austin_dern (austin_dern) wrote,
austin_dern
austin_dern

Long as she got a dime the music will never stop

The other theme of my petty life emerged recently: my car, which I was looking not eagerly enough to replace, creeped its way steadily up past 98,000 and then 99,000 miles and you know what comes after that. It was obvious for a while that, barring a radical change in my driving habits, I was going to cross the 100,000 mark sometime in the past week, and the question just became when would it happen, and what would I be driving for when I did reach? Considering that I was ready to toss the car off a cliff for its earlier behavior I would have bet then that it wouldn't reach that mark, at least not for me, but I have to admit that since the most recent round of repairs -- fiddling with electrical cables that had rusted -- it hasn't given any trouble or demanded any particular maintenance other than an oil change, which you can't blame it for. So I suppose it's going to linger, since I don't really want to buy a car.

Anyway, to 100,000: I concluded that what I'd rather be doing with the 100,000th mile is be going to a bookstore. It's amazing when you've decided to try aiming your driving to hit a specific point just how many little extra side trips will be called upon. I knew I'd be driving out to get pizza for a Tuesday, and how far that would amount to (about 5.2 miles); but extra trips to Target or to the supermarket ... well, it revealed to me that the supermarket is closer than I thought, and I can do a round-trip in under ten miles. That's of no use to anyone but me, and it won't be useful to me again for another 49,900 miles, but still, it's information. It does make it more amazing, though, that I can do a simple route like from home to the supermarket to the library (make that library and then supermarket, since I usually get something refrigerated like ice cream) and get home again and use up more than a full CD of whatever book-on-not-tape I'm reading.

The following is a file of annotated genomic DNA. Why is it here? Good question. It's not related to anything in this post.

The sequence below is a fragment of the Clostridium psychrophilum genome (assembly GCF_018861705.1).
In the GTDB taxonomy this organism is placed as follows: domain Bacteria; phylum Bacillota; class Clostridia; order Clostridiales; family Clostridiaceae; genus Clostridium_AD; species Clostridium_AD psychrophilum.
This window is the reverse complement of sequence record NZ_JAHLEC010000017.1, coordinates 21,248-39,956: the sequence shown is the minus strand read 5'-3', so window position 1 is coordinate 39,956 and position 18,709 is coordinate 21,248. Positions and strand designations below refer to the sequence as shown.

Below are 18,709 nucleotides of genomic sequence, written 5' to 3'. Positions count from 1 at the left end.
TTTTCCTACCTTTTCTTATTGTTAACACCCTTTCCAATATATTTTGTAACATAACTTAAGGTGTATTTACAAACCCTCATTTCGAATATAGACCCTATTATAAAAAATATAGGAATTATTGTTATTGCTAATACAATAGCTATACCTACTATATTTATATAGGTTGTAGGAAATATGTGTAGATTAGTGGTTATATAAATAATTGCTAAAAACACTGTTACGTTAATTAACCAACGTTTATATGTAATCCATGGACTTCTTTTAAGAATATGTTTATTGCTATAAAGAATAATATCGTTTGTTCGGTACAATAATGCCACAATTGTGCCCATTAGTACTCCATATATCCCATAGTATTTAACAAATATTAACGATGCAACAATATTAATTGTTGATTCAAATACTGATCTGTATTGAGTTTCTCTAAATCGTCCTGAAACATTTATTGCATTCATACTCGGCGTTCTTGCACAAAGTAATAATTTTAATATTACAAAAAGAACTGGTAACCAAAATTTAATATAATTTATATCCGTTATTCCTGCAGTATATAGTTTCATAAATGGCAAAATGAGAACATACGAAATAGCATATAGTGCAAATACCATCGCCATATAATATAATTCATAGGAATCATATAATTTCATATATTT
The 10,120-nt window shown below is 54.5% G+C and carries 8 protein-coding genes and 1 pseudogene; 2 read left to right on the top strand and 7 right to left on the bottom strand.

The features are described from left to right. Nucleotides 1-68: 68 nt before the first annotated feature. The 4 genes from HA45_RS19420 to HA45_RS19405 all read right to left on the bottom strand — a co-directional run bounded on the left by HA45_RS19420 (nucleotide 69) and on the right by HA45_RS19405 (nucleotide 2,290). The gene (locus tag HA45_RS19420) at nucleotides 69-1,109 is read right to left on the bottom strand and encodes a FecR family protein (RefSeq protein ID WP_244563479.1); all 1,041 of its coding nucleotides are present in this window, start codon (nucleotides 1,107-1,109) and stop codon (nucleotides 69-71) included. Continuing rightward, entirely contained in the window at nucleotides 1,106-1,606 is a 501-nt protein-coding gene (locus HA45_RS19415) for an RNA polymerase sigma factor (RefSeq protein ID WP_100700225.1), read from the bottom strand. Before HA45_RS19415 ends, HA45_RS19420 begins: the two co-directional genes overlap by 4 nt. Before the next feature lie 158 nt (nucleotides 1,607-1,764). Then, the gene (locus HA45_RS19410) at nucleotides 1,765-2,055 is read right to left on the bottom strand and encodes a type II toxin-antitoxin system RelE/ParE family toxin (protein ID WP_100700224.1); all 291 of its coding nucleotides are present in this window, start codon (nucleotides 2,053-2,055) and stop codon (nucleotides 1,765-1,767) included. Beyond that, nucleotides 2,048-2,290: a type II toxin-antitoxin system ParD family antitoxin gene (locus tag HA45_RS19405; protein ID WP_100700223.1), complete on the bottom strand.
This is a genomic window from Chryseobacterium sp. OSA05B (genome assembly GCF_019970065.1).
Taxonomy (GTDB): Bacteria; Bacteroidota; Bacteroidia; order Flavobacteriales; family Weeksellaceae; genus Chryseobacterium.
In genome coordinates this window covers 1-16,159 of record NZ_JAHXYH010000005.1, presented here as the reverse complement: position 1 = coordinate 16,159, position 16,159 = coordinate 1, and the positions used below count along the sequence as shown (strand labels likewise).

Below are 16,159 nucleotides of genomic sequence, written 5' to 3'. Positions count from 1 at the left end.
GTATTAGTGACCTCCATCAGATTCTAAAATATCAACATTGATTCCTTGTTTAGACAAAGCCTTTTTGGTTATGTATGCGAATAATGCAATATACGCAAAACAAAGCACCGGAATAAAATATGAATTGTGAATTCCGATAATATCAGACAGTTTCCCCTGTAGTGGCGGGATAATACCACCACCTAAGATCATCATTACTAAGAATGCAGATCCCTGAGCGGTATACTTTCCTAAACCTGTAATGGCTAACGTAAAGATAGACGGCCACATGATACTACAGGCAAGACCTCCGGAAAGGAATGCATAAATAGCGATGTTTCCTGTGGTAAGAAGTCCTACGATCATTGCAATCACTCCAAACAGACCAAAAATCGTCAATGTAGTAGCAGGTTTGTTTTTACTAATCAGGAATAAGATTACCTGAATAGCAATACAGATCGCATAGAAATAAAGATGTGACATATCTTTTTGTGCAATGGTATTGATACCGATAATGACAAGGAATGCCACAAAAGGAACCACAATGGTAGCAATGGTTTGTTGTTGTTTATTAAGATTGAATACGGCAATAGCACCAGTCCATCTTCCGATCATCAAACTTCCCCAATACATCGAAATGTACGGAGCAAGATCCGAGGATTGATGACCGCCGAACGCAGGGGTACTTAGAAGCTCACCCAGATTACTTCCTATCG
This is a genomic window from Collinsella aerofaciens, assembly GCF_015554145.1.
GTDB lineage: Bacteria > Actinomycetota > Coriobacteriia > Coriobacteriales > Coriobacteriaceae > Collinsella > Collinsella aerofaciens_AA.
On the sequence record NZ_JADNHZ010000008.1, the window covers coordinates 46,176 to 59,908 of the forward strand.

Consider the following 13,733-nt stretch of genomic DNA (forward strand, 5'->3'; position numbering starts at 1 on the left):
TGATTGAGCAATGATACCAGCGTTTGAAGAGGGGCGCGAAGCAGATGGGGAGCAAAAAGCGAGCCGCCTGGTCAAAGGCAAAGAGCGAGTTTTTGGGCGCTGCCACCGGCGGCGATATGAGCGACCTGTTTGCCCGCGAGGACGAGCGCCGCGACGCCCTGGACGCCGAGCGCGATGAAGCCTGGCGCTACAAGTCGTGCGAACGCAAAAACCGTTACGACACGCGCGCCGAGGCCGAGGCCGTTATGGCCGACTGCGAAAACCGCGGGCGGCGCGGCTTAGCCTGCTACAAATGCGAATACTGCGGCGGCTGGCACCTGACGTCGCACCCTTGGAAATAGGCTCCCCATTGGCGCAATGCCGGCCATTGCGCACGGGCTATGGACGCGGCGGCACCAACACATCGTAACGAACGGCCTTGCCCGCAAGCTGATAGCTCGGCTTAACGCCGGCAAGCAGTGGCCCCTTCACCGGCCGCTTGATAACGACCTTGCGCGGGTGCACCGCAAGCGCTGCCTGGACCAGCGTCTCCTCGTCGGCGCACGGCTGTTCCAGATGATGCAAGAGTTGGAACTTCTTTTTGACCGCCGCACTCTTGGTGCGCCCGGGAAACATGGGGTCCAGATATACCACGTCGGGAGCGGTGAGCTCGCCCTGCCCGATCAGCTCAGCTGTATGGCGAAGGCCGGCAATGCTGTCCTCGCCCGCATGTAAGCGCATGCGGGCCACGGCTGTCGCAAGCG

When Arthur C Clarke died I realized it would be fine to go buy one of his complete-collection books -- either the complete short stories or the complete essays -- which I'd been delaying getting since they're enormous books with large portions that I've already ready. But I made my way there, crossing 100,000 on a relatively small road at low enough speed that, yes, I could take pictures of the odometer and the stretch of road. I do these things. As it happens the bookstore didn't have any copies of either, but I could make do with a fine second choice, the second volume of The Complete Popeye.

Trivia: On its first flyby of Mercury, Mariner 10 reached its closest approach to the planet at 1:46 pm Pacific Time on 29 March 1974. Source: The Voyage of Mariner 10: Mission to Venus and Mercury, James A Dunne, Eric Burgess, NASA SP-424.

Currently Reading: Imperial Earth, Arthur C Clarke.

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